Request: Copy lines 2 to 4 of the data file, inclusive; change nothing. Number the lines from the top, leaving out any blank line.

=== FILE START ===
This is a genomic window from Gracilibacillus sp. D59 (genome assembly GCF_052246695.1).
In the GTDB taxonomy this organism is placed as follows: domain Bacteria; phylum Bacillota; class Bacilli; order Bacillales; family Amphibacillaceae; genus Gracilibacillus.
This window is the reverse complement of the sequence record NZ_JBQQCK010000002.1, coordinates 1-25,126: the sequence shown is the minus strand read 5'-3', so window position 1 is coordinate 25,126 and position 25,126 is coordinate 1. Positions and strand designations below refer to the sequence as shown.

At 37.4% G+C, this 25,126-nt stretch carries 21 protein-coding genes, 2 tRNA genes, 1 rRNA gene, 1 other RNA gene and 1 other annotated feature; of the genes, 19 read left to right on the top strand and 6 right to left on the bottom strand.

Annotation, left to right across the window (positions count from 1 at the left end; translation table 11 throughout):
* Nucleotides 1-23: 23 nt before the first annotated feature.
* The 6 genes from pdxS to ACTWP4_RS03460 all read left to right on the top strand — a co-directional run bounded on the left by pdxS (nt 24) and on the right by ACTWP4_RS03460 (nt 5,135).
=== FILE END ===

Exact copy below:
In the GTDB taxonomy this organism is placed as follows: domain Bacteria; phylum Bacillota; class Bacilli; order Bacillales; family Amphibacillaceae; genus Gracilibacillus.
This window is the reverse complement of the sequence record NZ_JBQQCK010000002.1, coordinates 1-25,126: the sequence shown is the minus strand read 5'-3', so window position 1 is coordinate 25,126 and position 25,126 is coordinate 1. Positions and strand designations below refer to the sequence as shown.

At 37.4% G+C, this 25,126-nt stretch carries 21 protein-coding genes, 2 tRNA genes, 1 rRNA gene, 1 other RNA gene and 1 other annotated feature; of the genes, 19 read left to right on the top strand and 6 right to left on the bottom strand.